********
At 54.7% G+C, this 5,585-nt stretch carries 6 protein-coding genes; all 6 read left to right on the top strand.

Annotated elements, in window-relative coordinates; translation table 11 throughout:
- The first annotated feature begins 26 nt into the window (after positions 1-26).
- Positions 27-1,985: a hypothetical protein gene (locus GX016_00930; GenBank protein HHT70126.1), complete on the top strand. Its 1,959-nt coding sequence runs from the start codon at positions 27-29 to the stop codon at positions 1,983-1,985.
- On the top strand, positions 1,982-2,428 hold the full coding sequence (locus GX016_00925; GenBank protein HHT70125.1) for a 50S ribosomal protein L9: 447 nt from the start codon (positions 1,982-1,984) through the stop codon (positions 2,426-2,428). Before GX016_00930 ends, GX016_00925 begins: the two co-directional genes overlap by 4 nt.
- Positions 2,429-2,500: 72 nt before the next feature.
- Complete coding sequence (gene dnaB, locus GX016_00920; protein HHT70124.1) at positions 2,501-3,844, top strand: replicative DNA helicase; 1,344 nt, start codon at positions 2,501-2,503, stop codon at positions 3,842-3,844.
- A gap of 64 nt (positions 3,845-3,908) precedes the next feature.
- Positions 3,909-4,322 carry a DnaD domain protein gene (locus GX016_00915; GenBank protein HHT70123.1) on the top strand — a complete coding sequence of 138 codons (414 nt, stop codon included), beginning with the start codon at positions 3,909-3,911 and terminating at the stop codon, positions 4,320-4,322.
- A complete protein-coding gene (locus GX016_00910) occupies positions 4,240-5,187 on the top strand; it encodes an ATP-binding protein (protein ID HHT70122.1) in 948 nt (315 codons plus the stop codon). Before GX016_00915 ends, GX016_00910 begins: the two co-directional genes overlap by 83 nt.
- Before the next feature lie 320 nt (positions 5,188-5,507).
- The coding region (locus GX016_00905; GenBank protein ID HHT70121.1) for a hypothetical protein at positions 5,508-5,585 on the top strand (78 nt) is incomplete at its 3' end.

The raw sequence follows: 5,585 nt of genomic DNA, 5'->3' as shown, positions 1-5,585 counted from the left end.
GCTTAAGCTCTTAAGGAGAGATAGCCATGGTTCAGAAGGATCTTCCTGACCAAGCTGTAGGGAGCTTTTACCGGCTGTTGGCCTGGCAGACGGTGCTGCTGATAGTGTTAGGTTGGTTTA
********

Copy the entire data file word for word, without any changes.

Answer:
At 54.7% G+C, this 5,585-nt stretch carries 6 protein-coding genes; all 6 read left to right on the top strand.

Annotated elements, in window-relative coordinates; translation table 11 throughout:
- The first annotated feature begins 26 nt into the window (after positions 1-26).
- Positions 27-1,985: a hypothetical protein gene (locus GX016_00930; GenBank protein HHT70126.1), complete on the top strand. Its 1,959-nt coding sequence runs from the start codon at positions 27-29 to the stop codon at positions 1,983-1,985.
- On the top strand, positions 1,982-2,428 hold the full coding sequence (locus GX016_00925; GenBank protein HHT70125.1) for a 50S ribosomal protein L9: 447 nt from the start codon (positions 1,982-1,984) through the stop codon (positions 2,426-2,428). Before GX016_00930 ends, GX016_00925 begins: the two co-directional genes overlap by 4 nt.
- Positions 2,429-2,500: 72 nt before the next feature.
- Complete coding sequence (gene dnaB, locus GX016_00920; protein HHT70124.1) at positions 2,501-3,844, top strand: replicative DNA helicase; 1,344 nt, start codon at positions 2,501-2,503, stop codon at positions 3,842-3,844.
- A gap of 64 nt (positions 3,845-3,908) precedes the next feature.
- Positions 3,909-4,322 carry a DnaD domain protein gene (locus GX016_00915; GenBank protein HHT70123.1) on the top strand — a complete coding sequence of 138 codons (414 nt, stop codon included), beginning with the start codon at positions 3,909-3,911 and terminating at the stop codon, positions 4,320-4,322.
- A complete protein-coding gene (locus GX016_00910) occupies positions 4,240-5,187 on the top strand; it encodes an ATP-binding protein (protein ID HHT70122.1) in 948 nt (315 codons plus the stop codon). Before GX016_00915 ends, GX016_00910 begins: the two co-directional genes overlap by 83 nt.
- Before the next feature lie 320 nt (positions 5,188-5,507).
- The coding region (locus GX016_00905; GenBank protein ID HHT70121.1) for a hypothetical protein at positions 5,508-5,585 on the top strand (78 nt) is incomplete at its 3' end.

The raw sequence follows: 5,585 nt of genomic DNA, 5'->3' as shown, positions 1-5,585 counted from the left end.
GCTTAAGCTCTTAAGGAGAGATAGCCATGGTTCAGAAGGATCTTCCTGACCAAGCTGTAGGGAGCTTTTACCGGCTGTTGGCCTGGCAGACGGTGCTGCTGATAGTGTTAGGTTGGTTTA